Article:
Warm Fuzzies Too

The last couple of weeks have been… interesting. I’m still having trouble sitting because of my spinal problems, so I’ve applied to my insurance company for partial disability until I’m back on my feet (or, more accurately, back on my butt).

Let’s just say it’s *ahem* ironic (this is the most tactful word I can summon) that, in order to be compensated for a disability that prevents me from sitting and working at the computer, they require me to submit personal and corporate documentation that takes over forty hours of computer time to produce.

I’m reminded of the joke about corporate policy for sick days: “You may only be absent from work on medical grounds if you submit a valid death certificate signed by your doctor and witnessed by you.”

I’ll say no more, lest I tumble into a bottomless well of snark and cynicism. Instead, I’m choosing to focus on some more warm fuzzies this week. Here are some bright moments that can make us all smile whenever we remember them (or, better still, when they happen again):

  • The crisp ‘ping’ of your one perfect golf swing in an otherwise abysmal game. (Okay, that’s probably just me — most people get more than one good swing in a game.)
  • The first cold, crisp mouthful of beer (or your beverage of choice) on the Friday night after a tough week.
  • That last-minute substitution in a recipe where you didn’t have all the ingredients, and the dish turns out even better than the original.
  • After practicing for days, the first time that fast intricate passage flows from your fingers and out of your musical instrument without a mistake.
  • The once-in-a-lifetime euphoria of successfully choosing the shortest grocery store lineup.
  • The glorious synergy when you’re charging down the basketball court and your teammate throws the ball exactly where you need it to make the layup.
  • The pure satisfaction of standing in your lush veggie garden and knowing you’re surrounded by a year’s worth of delicious and nutritious food.
  • The lucky brushstroke that creates exactly the look you wanted in your painting, even though you didn’t plan it.
  • And the heart-lifting joy of spring flowers peeking out after a long winter:

What are your warm fuzzies for this week?

Book 17 update: Despite my insurance company’s appropriation of my writing time, I still managed to make it to Chapter 28. The Department is in disarray, and Aydan’s murder suspect got released before she could finish questioning him. Now she’s lost her only lead, and an(other) assassin is on the loose.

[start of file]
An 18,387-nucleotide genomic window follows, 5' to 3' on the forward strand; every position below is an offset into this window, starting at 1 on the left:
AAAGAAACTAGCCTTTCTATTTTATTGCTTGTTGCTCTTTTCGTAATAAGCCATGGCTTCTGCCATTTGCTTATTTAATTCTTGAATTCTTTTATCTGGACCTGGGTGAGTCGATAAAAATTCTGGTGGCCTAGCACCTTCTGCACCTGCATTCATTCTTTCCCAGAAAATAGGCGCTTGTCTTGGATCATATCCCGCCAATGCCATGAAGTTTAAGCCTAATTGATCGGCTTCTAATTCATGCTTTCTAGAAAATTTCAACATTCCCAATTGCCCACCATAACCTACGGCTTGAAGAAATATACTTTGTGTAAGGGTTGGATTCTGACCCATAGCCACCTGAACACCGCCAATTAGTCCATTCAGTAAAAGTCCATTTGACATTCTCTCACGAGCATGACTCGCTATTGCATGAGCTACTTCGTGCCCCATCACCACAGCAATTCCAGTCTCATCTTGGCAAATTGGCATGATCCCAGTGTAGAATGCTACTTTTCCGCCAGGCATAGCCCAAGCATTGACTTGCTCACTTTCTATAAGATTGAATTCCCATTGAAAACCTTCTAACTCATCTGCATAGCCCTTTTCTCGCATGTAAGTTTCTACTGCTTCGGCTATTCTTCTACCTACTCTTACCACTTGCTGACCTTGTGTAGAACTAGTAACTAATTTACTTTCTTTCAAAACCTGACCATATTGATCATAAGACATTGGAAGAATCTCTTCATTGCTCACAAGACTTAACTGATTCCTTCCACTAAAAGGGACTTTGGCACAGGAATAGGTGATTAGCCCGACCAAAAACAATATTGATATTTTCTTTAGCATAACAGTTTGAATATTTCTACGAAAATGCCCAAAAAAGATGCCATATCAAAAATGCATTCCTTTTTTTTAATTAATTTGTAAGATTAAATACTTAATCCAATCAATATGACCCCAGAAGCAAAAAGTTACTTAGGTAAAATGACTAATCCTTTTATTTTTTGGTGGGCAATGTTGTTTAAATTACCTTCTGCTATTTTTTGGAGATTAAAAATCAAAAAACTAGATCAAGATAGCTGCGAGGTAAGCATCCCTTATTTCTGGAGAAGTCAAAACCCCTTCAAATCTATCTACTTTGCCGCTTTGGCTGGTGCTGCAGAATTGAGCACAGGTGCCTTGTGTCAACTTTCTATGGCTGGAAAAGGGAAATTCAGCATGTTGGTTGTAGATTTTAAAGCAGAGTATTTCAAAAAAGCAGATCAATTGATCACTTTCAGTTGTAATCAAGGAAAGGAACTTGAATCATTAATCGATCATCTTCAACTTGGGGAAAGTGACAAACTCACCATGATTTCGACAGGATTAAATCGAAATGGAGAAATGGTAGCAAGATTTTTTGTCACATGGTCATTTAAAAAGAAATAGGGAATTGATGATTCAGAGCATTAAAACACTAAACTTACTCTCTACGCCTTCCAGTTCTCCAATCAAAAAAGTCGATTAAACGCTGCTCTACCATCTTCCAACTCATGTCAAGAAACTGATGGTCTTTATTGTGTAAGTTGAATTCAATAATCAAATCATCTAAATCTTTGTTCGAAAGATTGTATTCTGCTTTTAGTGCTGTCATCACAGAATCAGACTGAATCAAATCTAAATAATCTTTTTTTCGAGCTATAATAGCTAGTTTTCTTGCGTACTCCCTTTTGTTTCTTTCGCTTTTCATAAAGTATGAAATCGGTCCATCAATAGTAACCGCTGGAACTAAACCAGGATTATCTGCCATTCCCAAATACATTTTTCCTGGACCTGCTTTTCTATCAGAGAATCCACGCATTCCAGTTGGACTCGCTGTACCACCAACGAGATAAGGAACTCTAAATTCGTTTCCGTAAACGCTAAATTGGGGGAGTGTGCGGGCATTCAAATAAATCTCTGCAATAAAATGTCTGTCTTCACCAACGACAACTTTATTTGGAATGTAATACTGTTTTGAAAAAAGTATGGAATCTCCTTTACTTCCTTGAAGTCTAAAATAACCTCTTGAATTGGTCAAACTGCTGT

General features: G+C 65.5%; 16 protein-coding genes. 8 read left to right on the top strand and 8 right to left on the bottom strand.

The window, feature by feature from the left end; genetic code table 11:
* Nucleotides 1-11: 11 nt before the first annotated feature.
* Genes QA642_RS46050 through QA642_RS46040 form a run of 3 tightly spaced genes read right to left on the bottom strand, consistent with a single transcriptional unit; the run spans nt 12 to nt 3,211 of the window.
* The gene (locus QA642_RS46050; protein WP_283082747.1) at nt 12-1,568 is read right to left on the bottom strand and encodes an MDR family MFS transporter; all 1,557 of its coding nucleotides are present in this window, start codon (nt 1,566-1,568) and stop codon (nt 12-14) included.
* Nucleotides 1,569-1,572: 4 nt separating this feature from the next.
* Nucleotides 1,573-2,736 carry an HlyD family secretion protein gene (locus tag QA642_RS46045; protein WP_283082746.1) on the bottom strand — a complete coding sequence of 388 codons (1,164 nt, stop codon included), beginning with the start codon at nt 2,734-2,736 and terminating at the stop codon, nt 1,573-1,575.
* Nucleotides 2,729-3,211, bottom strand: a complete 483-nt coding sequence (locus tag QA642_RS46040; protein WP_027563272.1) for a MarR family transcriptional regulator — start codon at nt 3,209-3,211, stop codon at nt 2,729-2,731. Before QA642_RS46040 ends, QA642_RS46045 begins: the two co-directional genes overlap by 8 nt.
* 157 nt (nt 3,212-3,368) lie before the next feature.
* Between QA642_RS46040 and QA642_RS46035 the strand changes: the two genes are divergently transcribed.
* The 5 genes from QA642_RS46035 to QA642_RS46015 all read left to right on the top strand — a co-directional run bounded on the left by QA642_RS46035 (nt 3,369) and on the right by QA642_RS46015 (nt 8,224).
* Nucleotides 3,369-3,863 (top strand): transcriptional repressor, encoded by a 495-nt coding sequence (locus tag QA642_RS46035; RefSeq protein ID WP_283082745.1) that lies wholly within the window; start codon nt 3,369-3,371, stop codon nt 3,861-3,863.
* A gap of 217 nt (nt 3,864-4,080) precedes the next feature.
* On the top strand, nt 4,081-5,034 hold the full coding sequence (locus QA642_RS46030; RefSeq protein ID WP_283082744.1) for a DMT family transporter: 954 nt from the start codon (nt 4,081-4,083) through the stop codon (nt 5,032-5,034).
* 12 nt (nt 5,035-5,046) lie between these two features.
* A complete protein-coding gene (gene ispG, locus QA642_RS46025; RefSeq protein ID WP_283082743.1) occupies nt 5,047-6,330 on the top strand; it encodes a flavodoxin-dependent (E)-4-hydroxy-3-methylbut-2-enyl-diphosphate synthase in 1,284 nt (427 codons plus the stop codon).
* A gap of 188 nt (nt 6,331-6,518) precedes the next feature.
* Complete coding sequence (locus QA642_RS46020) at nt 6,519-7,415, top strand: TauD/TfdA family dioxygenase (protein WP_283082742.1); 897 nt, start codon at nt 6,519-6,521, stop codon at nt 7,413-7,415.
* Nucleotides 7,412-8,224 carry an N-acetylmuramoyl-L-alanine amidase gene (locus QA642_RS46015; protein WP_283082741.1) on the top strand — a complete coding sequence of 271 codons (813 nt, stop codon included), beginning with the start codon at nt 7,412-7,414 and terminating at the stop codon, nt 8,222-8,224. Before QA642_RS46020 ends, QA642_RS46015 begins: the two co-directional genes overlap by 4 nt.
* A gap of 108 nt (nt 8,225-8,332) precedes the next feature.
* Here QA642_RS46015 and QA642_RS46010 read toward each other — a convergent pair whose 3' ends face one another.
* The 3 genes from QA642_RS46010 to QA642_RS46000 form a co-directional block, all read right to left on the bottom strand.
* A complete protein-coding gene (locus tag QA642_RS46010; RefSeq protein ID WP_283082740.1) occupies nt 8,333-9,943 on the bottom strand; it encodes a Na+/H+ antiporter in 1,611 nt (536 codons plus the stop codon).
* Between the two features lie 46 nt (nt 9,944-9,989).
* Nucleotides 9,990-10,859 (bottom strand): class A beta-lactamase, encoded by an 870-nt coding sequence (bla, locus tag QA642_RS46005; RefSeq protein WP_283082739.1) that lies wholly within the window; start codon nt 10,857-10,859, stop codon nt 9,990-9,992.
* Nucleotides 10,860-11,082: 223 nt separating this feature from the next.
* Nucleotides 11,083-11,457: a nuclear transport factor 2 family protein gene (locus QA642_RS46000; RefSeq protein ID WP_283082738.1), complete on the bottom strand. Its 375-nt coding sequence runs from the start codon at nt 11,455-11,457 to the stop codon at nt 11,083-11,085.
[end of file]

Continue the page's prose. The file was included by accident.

A Few Warm Fuzzies

Good news and good feelings have been pretty scarce lately. So for just a little while, I’m going to focus on some feel-good stuff. Here, in no particular order, are some memories I revisit when I want some warm fuzzies.

Disclaimer: I have the world’s shittiest memory. The feelings and experiences I report here are true. The dates and times? Your guess is as good as mine.

One glorious autumn (or maybe spring) a couple of decades ago (maybe more): My sister came to visit me in Calgary, and we decided to hike in the Alberta Rockies. At the time, there was still public access to the trail up Mount Indefatigable in Kananaskis Country. (The trail is permanently closed now to protect grizzly bear habitat.) The steep rocky path started at an elevation of about 7,250 feet and went all the way up to the 8,750 foot summit, but our goal was the midpoint around 8,000 feet. We panted up there and collapsed on the bench only a few feet from the edge of a cliff, overlooking a sheer drop to Upper Kananaskis Lake nearly 1,000 feet below. The sky was flawless blue, and the sparkling lake mirrored it. The breeze gently lifted our hair and sang the soft eternal song of wind through conifers, and the clean scent of spruce and jackpine surrounded us. As we watched, a cloud drifted below us, then dissipated. I’ll never forget that moment of peace, awe, and sheer happiness.

Spring 2017: Hubby and I had just moved to Vancouver Island, and we were renting a creaky little place on the beach while our house was under construction. One night an extra-low tide was predicted, and I couldn’t resist. The sky was clear and the moon was full when I slipped out onto the beach and followed the sound of surf rolling up on the rocky shore. The moon struck bright silver off the crest of every ripple, and the fresh briny air was intoxicating. I stood for a very long time in the coolness and solitude, just listening to the heartbeat of the earth.

Spring 2020: Our irrigation pond had been in place for a year, and every night the chorus of frog-song was so loud that we could even hear it indoors. One crisp black-velvet night I stepped out onto the porch to listen for a while, then gave in to the temptation. Grabbing a flashlight, I sneaked out to the pond. Footstep by cautious footstep, I crept closer, triangulating the location of the loudest croaking. A quick flick of the flashlight, and there he was: A leopard frog with his translucent throat inflated, singing his little heart out. He seemed transfixed by the light, and I watched him for long seconds before he went silent and ducked under a branch. By the time I got back to the house the chorus was back to full volume, and I spent the evening wearing a smile.

Care to share some of your own ‘warm fuzzy’ moments?

Book 17 update: I’m on Chapter 23, and Aydan just got caught sneaking out of her Director’s house in the middle of the night. This doesn’t look good…